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UN chief Antonio Guterres urges 'global vaccination plan' for COVID-19

"The world urgently needs a global vaccination plan to bring together all those with the required power, scientific expertise and production and financial capacities," Antonio Guterres told a high-level Security Council meeting on vaccines.

February 17, 2021 / 07:28 PM IST
File image General Antonio Guterres

File image General Antonio Guterres

UN Secretary-General Antonio Guterres on Wednesday called for a global plan to vaccinate against COVID-19, warning that inequities in initial efforts risked both the world's health and economy.

Opening a special Security Council session on vaccines held at the level of foreign ministers, Guterres warned that just 10 nations have administered 75 percent of the doses so far -- and 130 countries have had no vaccinations at all.

"The world urgently needs a global vaccination plan to bring together all those with the required power, scientific expertise and production and financial capacities," Guterres told the virtual meeting.

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He said the Group of 20 major economies was in the best position to set up a task force on financing and implementation of global vaccinations and offered full support of the United Nations.

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COVID-19 Vaccine

Frequently Asked Questions

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How does a vaccine work?

A vaccine works by mimicking a natural infection. A vaccine not only induces immune response to protect people from any future COVID-19 infection, but also helps quickly build herd immunity to put an end to the pandemic. Herd immunity occurs when a sufficient percentage of a population becomes immune to a disease, making the spread of disease from person to person unlikely. The good news is that SARS-CoV-2 virus has been fairly stable, which increases the viability of a vaccine.

How many types of vaccines are there?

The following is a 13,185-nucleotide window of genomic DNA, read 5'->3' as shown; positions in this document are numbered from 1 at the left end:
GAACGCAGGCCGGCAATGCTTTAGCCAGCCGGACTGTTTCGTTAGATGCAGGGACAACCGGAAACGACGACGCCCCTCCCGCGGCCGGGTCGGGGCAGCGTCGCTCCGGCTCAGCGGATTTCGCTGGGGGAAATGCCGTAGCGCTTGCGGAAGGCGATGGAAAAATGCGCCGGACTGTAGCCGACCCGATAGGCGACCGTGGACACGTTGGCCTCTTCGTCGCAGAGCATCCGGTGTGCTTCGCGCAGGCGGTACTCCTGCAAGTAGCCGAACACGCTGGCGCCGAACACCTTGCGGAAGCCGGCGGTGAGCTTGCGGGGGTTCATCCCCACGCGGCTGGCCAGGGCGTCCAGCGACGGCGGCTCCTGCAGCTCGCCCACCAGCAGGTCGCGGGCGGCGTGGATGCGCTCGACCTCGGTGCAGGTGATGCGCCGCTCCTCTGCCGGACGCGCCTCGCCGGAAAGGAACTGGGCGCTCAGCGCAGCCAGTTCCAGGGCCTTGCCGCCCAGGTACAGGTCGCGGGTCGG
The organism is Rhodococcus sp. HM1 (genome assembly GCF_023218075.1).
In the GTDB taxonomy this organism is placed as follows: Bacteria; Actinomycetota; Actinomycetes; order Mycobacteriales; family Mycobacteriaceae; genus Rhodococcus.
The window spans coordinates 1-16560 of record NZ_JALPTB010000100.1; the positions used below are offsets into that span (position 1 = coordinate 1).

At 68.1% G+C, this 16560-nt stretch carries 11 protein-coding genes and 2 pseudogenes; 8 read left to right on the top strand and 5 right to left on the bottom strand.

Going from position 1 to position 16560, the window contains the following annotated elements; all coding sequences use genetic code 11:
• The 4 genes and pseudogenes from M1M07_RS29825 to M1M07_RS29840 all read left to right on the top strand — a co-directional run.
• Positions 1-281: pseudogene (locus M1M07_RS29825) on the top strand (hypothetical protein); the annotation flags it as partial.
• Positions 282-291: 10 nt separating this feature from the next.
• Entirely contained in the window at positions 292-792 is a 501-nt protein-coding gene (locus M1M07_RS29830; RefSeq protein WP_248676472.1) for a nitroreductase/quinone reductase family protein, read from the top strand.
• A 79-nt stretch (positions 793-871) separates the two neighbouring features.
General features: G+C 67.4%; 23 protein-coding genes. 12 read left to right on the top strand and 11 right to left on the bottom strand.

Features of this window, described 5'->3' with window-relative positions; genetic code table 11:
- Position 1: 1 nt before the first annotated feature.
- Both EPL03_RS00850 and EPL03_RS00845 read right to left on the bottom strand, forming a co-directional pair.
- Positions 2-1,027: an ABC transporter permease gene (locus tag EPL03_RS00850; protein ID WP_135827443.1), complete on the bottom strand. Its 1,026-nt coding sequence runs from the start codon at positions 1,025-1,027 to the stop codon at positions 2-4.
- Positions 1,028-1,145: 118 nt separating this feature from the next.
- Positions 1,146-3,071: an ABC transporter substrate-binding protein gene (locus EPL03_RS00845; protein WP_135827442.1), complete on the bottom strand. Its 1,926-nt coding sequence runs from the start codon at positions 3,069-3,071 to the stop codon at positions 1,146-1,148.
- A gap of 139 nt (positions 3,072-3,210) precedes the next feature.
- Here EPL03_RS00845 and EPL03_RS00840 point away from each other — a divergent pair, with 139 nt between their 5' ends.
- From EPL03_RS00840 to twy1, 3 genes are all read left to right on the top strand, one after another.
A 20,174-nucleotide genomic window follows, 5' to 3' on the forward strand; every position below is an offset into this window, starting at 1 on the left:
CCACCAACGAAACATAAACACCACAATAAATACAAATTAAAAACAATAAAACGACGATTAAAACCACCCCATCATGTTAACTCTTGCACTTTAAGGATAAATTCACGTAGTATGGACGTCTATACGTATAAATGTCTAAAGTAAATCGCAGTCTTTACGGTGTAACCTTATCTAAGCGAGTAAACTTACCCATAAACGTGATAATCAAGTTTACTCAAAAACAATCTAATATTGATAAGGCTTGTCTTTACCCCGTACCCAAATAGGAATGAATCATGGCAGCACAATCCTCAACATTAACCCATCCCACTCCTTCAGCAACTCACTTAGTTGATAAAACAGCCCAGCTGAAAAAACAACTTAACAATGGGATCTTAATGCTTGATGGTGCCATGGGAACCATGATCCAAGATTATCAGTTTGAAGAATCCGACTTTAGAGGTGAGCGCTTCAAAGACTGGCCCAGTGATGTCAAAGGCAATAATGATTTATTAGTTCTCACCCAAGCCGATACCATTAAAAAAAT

There are broadly four types of vaccine — one, a vaccine based on the whole virus (this could be either inactivated, or an attenuated [weakened] virus vaccine); two, a non-replicating viral vector vaccine that uses a benign virus as vector that carries the antigen of SARS-CoV; three, nucleic-acid vaccines that have genetic material like DNA and RNA of antigens like spike protein given to a person, helping human cells decode genetic material and produce the vaccine; and four, protein subunit vaccine wherein the recombinant proteins of SARS-COV-2 along with an adjuvant (booster) is given as a vaccine.

What does it take to develop a vaccine of this kind?

Vaccine development is a long, complex process. Unlike drugs that are given to people with a diseased, vaccines are given to healthy people and also vulnerable sections such as children, pregnant women and the elderly. So rigorous tests are compulsory. History says that the fastest time it took to develop a vaccine is five years, but it usually takes double or sometimes triple that time.

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"If the virus is allowed to spread like wildfire in the Global South, it will mutate again and again. New variants could become more transmissible, more deadly and, potentially, threaten the effectiveness of current vaccines and diagnostics," Guterres said.

"This can prolong the pandemic significantly, enabling the virus to come back to plague the Global North."

Follow our full coverage of the coronavirus pandemic here.
AFP

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